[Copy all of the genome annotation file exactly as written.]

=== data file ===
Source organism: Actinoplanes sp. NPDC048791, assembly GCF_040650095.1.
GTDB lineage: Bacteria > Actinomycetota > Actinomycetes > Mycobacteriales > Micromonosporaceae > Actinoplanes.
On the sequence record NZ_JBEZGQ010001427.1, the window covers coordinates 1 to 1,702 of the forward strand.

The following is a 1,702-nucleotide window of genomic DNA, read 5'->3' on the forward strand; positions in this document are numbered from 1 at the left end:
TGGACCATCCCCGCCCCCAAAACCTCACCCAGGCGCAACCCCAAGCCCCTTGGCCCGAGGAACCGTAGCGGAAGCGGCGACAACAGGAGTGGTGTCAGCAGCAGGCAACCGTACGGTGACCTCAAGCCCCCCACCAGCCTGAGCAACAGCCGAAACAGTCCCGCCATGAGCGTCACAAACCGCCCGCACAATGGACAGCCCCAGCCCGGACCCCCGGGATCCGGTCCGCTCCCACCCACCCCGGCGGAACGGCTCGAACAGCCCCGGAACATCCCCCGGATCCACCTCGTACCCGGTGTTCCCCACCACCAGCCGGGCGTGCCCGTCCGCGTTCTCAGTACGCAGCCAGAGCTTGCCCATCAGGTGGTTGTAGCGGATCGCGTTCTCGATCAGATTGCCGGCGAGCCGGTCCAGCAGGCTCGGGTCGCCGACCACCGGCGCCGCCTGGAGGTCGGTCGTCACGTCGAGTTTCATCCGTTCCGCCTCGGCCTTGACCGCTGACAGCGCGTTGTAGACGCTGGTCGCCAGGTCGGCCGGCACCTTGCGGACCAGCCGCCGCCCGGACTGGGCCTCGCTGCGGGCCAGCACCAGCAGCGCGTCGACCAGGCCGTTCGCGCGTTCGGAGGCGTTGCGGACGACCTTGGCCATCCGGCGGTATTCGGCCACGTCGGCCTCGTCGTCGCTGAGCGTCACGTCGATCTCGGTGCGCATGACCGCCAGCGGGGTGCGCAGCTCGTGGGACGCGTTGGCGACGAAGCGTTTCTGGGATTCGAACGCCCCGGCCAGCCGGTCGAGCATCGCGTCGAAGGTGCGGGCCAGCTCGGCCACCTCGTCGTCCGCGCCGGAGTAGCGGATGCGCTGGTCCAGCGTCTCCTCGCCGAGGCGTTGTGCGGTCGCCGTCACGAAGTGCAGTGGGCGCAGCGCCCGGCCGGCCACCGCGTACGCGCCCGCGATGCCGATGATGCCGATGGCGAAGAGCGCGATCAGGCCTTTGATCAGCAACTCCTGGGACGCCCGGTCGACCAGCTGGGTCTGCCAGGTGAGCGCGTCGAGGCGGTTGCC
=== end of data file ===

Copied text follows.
Source organism: Actinoplanes sp. NPDC048791, assembly GCF_040650095.1.
GTDB lineage: Bacteria > Actinomycetota > Actinomycetes > Mycobacteriales > Micromonosporaceae > Actinoplanes.
On the sequence record NZ_JBEZGQ010001427.1, the window covers coordinates 1 to 1,702 of the forward strand.

The following is a 1,702-nucleotide window of genomic DNA, read 5'->3' on the forward strand; positions in this document are numbered from 1 at the left end:
TGGACCATCCCCGCCCCCAAAACCTCACCCAGGCGCAACCCCAAGCCCCTTGGCCCGAGGAACCGTAGCGGAAGCGGCGACAACAGGAGTGGTGTCAGCAGCAGGCAACCGTACGGTGACCTCAAGCCCCCCACCAGCCTGAGCAACAGCCGAAACAGTCCCGCCATGAGCGTCACAAACCGCCCGCACAATGGACAGCCCCAGCCCGGACCCCCGGGATCCGGTCCGCTCCCACCCACCCCGGCGGAACGGCTCGAACAGCCCCGGAACATCCCCCGGATCCACCTCGTACCCGGTGTTCCCCACCACCAGCCGGGCGTGCCCGTCCGCGTTCTCAGTACGCAGCCAGAGCTTGCCCATCAGGTGGTTGTAGCGGATCGCGTTCTCGATCAGATTGCCGGCGAGCCGGTCCAGCAGGCTCGGGTCGCCGACCACCGGCGCCGCCTGGAGGTCGGTCGTCACGTCGAGTTTCATCCGTTCCGCCTCGGCCTTGACCGCTGACAGCGCGTTGTAGACGCTGGTCGCCAGGTCGGCCGGCACCTTGCGGACCAGCCGCCGCCCGGACTGGGCCTCGCTGCGGGCCAGCACCAGCAGCGCGTCGACCAGGCCGTTCGCGCGTTCGGAGGCGTTGCGGACGACCTTGGCCATCCGGCGGTATTCGGCCACGTCGGCCTCGTCGTCGCTGAGCGTCACGTCGATCTCGGTGCGCATGACCGCCAGCGGGGTGCGCAGCTCGTGGGACGCGTTGGCGACGAAGCGTTTCTGGGATTCGAACGCCCCGGCCAGCCGGTCGAGCATCGCGTCGAAGGTGCGGGCCAGCTCGGCCACCTCGTCGTCCGCGCCGGAGTAGCGGATGCGCTGGTCCAGCGTCTCCTCGCCGAGGCGTTGTGCGGTCGCCGTCACGAAGTGCAGTGGGCGCAGCGCCCGGCCGGCCACCGCGTACGCGCCCGCGATGCCGATGATGCCGATGGCGAAGAGCGCGATCAGGCCTTTGATCAGCAACTCCTGGGACGCCCGGTCGACCAGCTGGGTCTGCCAGGTGAGCGCGTCGAGGCGGTTGCC